January 8, 2009

on 'Injection'

In response to someone who, once upon a time, was wrong on the Internet:

I'm sorry, there seems to be a confusion. When I speak of 'spending,' I'm not worried so much about concrete public works projects, (which need to be judged on an individual basis,) but Keynsean 'injection.' The former is a problem, only when it finds it's justification in the later.
Public transportation (the 'tube' is a metro or subway right?) is a classic example of an industry which has a good argument for public maintenance. It is high investment with low returns, but clearly beneficial to the public.
Injection, however, is the process of increasing the demand in hopes of stimulating an increase in the supply. The problem is, that if there is no demand to begin with, then growth in this area is meaningless. For example giving subsidies to the Big 3 will help them produce more cars, but if nobody wants Big 3 cars, then we are waisting our time, and, depending on how the subsidies are raised, worse, potentially creating bigger problems.
The problem with spending like this is that the money must come from somewhere. The other problem with it is that it doesn't have to come from anywhere at all. I'll explain: All governments have two sources for funds (private institutions have analogues, but for simplicity's sake we'll ignore those,) taxes, and credit expansion. Taxes remove wealth from the economy, and, when spent, redeposit it elsewhere. Ignoring bureaucratic expense, this is a simple wealth transfer. It necessarily results in a loss of demand elsewhere. Unless the subsidized service is genuinely needed, (consumers just can't generate enough demand on there own to entice the supply to meet their needs, ie., they can't afford food,) this usually results in a net loss for consumers.
Credit expansion, or rather, inflationary spending, which today is fueled primarily by credit expansion, (they don't actually print the money anymore) is a different beast. Wealth isn't explicitly removed from the economy, but the signifiers of wealth, credit, whether it be actually currency or low interest loans (ie bonds, subprime mortages,) are introduced. In a perfectly responsive economy, the value of the money would instantly go down and the net effect would be the same as the tax option. In reality, it takes a while for people catch on to what is happening. The long term effect is still a wealth redistribution, but in the short term there is the illusion of greater wealth and a corresponding increase in spending and decrease in savings. This results in a transfer of investment from capital goods (factories) to consumer goods (Sponge Bob toys.) Part of this increase is a reduction in unemployment. The problem with this, is that it is temporary, and necessarily carries a backlash with it: when people realize that their wealth didn't actually increase, they'll find that they have spent more than could afford on goods that don't offer a return on investment. (Credit expansion, in my opinion, is one of the causes of consumerism and all it's evils, but that's not important here.)
The Keynsian system capitalizes on the temporary illusionment of people to create a system of slow credit expansion, not to grow industry, but to reduce unemployment and to increase the perceived quality of life. The way this works is that the government works with the banks (In America, this works through a combination of the Federal Reserve bond market, and secondary markets in Wallstreet and in real estate,) to create a small and steady rate of credit expansion, the idea being that the rate will be too small fro people to notice and for the economy to adapt. It was acknowledged even then that, this was unsustainable in the longterm, but this concern was dismissed. Keynes is famously quoted as saying, "We are all dead in the longterm."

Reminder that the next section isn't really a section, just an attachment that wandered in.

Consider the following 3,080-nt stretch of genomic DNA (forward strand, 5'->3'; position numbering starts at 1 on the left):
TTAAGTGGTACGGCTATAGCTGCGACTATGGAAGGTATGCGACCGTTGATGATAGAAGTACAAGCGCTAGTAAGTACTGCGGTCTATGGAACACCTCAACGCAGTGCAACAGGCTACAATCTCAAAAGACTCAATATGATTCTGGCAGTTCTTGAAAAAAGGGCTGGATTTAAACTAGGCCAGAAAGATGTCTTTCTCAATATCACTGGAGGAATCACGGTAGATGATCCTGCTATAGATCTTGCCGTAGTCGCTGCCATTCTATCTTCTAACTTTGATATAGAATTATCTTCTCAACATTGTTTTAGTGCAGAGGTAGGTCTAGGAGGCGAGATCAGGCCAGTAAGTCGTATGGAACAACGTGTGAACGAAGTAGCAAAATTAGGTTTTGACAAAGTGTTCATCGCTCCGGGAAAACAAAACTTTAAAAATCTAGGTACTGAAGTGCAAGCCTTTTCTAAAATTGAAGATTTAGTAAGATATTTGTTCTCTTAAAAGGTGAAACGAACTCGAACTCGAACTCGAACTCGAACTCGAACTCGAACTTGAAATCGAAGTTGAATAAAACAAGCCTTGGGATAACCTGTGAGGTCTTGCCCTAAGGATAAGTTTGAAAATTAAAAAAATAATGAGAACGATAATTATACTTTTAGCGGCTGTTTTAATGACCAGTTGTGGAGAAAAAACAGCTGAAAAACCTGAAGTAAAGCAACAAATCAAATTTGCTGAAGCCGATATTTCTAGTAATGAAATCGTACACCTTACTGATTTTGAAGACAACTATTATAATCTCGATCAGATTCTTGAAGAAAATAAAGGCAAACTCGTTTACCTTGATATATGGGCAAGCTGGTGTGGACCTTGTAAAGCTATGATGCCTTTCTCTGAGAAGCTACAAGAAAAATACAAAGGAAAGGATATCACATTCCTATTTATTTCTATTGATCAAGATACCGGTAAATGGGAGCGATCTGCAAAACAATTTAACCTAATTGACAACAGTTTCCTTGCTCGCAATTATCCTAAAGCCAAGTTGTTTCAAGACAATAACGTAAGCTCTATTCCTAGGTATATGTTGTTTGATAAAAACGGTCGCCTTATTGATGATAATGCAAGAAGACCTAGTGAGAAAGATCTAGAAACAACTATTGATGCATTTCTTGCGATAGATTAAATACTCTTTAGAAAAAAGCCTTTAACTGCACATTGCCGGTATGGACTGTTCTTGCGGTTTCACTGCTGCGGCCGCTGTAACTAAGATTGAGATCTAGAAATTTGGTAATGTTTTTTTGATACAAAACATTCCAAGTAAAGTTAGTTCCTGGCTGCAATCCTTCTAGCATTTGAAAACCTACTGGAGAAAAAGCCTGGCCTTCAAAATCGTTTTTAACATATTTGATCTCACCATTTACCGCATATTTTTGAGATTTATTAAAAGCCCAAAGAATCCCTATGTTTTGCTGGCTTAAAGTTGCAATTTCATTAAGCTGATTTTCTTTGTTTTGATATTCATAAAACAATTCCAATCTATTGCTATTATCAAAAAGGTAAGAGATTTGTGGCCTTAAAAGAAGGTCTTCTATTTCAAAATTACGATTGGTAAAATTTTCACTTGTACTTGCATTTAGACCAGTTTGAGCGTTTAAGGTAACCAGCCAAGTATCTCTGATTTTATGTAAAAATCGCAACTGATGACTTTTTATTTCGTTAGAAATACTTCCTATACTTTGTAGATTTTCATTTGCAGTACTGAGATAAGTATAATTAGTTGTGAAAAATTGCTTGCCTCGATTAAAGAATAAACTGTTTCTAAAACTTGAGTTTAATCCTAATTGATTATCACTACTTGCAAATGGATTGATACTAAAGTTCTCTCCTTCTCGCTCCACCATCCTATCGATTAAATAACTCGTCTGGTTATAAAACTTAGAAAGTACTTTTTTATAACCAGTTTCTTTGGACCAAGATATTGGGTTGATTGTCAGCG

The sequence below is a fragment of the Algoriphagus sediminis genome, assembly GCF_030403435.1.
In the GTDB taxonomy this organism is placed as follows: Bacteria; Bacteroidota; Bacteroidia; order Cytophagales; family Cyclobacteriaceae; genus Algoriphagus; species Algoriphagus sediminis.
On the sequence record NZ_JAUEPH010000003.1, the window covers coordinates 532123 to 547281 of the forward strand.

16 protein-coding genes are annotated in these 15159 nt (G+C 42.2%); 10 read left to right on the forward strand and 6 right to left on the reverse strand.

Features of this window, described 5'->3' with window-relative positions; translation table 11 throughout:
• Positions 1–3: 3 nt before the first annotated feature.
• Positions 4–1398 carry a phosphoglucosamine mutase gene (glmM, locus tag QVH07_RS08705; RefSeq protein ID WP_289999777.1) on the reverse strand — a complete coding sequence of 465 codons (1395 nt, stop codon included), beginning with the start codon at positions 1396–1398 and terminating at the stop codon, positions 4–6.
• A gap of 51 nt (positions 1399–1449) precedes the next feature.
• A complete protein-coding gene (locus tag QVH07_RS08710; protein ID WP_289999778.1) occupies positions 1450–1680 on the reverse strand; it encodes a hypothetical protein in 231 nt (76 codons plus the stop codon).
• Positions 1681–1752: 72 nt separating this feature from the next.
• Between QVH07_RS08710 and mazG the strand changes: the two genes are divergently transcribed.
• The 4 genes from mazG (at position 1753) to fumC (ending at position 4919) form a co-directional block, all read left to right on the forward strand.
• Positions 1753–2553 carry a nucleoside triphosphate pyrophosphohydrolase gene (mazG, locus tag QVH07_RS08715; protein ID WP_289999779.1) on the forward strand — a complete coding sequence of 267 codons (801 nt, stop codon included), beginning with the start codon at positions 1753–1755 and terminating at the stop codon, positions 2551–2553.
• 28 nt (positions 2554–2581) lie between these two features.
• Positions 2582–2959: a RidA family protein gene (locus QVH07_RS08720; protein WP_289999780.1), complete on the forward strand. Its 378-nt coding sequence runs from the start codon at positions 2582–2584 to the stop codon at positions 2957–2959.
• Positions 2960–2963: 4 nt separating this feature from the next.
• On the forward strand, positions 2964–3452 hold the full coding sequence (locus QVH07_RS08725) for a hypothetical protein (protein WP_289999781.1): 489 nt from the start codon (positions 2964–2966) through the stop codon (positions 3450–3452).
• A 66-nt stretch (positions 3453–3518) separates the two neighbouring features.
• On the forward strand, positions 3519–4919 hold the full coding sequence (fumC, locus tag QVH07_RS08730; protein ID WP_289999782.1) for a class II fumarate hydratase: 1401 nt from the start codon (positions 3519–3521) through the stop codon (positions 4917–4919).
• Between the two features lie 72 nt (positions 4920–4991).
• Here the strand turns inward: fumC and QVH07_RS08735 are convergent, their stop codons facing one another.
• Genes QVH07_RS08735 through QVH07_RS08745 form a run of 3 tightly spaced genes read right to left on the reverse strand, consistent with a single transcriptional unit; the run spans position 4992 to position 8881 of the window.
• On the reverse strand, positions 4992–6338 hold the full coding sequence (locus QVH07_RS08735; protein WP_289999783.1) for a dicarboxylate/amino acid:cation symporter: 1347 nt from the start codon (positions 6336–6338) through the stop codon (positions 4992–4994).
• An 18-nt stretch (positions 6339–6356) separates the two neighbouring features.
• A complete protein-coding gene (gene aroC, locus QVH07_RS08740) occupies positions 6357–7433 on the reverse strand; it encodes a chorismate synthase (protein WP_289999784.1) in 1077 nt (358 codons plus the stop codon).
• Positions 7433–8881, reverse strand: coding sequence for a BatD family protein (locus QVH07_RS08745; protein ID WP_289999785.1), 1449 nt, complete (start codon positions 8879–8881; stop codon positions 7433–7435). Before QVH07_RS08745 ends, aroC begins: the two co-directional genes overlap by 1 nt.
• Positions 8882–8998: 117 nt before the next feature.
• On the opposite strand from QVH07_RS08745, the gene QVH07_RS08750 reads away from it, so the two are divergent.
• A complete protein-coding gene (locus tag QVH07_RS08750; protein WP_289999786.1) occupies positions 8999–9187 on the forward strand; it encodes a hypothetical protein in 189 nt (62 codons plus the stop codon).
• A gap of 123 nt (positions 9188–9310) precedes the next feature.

When this was first attempted in the US, it worked for several decades. Employment dropped through the fifties and sixties, and increasingly monolithic and monopolistic corporations did well with the support of government funds. In the seventies, the market finally adjusted and there was a spike in unemployment and a recession. In order to fix the situation, an increase in spending was necessary. In addition to a few partial fixes to the system, Reagan introduced a a lot of new, inflationary, spending, which eclipsed previous spending. In combination with massive growth in Wallstreet, which began to should more of the responsibility in inflation (Tthe government isn't the only entity capable of inflationary spending,) the effect was eventually recovered.
So now you have a better picture of what I mean when I say that spending must increase. I don't mean that you just have to spend more wealth, which is possible in a growing economy, but that you have to spend a greater and greater percentage of the economy. You don't just keep inflating the money supply, you increase the rate at which you inflate the money supply, which, empirically, is unsustainable.
If it were possible for a government, or firm, to increase the amount of wealth provided to an economy your system would work. However, the government only redistributes wealth in this way, or borrows against the future. if we had some guarantee the fund would be invested wisely, this would be no problem. However, Keynsian injection, which is what is implied by the term 'stimulus,' nearly guarantees the opposite. Money is pushed into the economy at random and people, believing that they are richer than before and can afford it (not realizing that they are borrowing against the future,) buy a new television instead of insulating the house. Done on a grand scale over time, and you have a greater portion of the mess that wee are in now.

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